In hopes that action would discourage President Barack Obama from permitting an extension to the Canadian Keystone pipeline — also known as the "Keystone XL" — a group of First Nations and American Indian activists protested in front of the White House on Friday.
Before being arrested, the protesters insisted that the extension — which will run from Alberta Canada to Nebraska, Oklahoma, and Texas — will harm ancestral homelands.
"Our Lakota people oppose this pipeline because of the potential contamination of the surface water and of the Oglala aquifer," said Deb White Plume, a Lakota activist. "We have thousands of ancient and historical cultural resources that would be destroyed across our treaty lands."
Even the New York Times’ editorial board came out against the pipeline, writing that it was concerned about oil spills along the route and carbon emissions. "[T]he extraction of petroleum from the tar sands creates far more greenhouse emissions than conventional production does," the board wrote last month.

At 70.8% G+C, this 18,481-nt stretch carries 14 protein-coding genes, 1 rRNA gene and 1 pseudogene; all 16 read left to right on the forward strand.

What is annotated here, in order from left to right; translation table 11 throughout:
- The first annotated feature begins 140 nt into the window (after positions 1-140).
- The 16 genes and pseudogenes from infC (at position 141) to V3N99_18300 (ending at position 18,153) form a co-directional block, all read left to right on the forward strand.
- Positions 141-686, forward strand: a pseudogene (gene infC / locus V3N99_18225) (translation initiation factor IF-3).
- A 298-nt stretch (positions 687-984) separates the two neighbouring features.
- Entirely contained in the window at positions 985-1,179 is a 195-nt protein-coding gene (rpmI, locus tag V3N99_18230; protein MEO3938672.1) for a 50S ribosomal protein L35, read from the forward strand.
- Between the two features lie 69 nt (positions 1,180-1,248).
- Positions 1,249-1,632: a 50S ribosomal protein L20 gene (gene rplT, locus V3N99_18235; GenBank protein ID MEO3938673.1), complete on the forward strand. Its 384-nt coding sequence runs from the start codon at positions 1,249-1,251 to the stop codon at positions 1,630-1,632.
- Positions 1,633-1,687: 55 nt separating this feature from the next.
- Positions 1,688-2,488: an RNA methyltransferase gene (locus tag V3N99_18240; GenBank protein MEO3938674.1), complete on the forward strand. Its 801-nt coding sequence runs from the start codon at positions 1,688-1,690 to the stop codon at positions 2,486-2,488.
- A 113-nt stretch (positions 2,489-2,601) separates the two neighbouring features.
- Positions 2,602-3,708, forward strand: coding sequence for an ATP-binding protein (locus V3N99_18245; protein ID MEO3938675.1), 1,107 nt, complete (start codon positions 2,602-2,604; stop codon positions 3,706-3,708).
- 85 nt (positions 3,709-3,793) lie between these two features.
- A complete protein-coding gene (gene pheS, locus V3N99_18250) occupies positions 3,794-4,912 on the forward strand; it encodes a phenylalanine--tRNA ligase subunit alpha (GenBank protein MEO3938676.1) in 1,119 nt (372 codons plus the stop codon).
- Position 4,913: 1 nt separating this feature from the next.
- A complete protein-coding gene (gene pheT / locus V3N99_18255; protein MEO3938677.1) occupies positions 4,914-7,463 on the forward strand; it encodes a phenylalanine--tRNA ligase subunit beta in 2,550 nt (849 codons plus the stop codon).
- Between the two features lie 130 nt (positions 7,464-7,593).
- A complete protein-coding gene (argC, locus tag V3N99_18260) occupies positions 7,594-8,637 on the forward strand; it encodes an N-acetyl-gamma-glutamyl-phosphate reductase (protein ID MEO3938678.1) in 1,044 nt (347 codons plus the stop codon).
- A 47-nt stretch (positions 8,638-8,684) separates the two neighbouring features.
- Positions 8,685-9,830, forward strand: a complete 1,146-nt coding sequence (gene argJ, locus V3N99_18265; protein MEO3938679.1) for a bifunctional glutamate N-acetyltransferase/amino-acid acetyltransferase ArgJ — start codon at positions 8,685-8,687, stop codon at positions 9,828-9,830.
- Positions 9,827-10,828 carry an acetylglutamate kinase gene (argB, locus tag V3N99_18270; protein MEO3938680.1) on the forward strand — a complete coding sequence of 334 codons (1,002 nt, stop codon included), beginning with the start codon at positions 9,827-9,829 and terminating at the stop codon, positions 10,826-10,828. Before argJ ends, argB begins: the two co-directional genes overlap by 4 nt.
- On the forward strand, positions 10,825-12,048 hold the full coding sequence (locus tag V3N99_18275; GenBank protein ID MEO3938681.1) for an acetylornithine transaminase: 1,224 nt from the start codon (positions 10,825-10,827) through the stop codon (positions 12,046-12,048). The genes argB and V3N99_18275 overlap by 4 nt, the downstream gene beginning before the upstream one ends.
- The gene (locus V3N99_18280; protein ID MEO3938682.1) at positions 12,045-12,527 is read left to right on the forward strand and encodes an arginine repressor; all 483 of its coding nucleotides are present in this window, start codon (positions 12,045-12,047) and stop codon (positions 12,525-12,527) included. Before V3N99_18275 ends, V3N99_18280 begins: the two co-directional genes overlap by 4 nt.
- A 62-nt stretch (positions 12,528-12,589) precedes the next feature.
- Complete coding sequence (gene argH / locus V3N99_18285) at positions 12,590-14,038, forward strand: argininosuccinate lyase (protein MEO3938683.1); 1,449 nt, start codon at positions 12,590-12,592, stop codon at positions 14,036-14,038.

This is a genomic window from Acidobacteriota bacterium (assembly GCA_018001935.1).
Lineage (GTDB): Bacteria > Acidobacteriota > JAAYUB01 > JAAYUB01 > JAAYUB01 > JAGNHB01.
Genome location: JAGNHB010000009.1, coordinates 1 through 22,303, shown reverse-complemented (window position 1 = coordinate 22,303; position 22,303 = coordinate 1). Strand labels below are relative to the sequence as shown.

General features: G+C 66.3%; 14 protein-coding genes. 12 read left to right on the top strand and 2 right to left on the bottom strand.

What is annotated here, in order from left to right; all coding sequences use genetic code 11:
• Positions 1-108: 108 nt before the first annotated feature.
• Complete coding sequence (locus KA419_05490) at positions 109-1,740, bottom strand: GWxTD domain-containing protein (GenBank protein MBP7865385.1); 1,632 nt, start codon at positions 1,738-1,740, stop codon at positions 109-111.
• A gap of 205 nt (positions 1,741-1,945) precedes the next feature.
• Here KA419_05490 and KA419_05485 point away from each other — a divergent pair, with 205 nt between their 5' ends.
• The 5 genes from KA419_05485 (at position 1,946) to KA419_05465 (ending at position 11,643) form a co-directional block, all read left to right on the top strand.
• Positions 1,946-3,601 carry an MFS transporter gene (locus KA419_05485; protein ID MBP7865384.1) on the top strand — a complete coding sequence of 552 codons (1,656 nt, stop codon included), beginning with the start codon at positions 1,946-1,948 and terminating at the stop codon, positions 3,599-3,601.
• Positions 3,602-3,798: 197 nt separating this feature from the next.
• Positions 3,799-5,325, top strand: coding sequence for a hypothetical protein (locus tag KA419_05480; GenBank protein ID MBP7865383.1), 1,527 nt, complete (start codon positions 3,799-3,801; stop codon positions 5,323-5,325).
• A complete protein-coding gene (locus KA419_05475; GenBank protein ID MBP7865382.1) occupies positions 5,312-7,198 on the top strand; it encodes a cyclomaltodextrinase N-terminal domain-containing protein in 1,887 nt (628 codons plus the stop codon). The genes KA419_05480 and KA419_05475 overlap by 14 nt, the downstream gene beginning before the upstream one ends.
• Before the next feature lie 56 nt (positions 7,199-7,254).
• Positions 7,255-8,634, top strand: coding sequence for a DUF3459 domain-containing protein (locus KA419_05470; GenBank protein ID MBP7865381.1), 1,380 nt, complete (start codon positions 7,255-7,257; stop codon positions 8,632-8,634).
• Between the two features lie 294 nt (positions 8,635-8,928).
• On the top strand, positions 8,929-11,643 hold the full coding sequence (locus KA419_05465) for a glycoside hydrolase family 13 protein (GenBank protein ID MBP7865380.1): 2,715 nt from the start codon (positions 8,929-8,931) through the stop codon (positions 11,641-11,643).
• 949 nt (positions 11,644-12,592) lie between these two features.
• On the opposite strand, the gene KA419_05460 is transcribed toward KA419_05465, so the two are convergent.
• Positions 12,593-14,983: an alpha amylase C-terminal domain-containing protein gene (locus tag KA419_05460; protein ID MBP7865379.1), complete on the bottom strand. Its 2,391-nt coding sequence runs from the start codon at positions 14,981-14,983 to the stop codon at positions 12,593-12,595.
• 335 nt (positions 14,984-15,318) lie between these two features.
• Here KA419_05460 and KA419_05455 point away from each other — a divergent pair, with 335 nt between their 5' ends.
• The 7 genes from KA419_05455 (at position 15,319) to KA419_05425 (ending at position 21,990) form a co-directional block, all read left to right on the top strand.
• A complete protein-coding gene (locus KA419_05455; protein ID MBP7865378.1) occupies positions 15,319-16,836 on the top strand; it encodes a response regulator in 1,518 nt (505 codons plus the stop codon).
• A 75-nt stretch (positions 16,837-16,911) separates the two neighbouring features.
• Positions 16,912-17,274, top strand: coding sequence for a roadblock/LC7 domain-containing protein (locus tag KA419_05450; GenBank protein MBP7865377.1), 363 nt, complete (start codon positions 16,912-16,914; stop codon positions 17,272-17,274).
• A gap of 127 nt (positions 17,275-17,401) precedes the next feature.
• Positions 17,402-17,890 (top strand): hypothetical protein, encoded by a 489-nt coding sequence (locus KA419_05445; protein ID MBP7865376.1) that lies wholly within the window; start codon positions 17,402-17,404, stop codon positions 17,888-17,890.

The approval process for the Keystone XL was set in motion in September 2008, and while the National Energy Board of Canada approved it in 2010, 50 members of Congress have opposed it. Obama will have until the end of the year to decide whether to approve the extension.
In the meantime, those affected are speaking up. "Our First Nations in Alberta have been concerned of the lack of consultation of the pipelines and tar sands expansion," Chief George Stanley, Cree Regional Chief of Alberta said at the protest. "President Obama can do what’s right. For the president to approve this pipeline is not in the national interest of U.S. or Canada."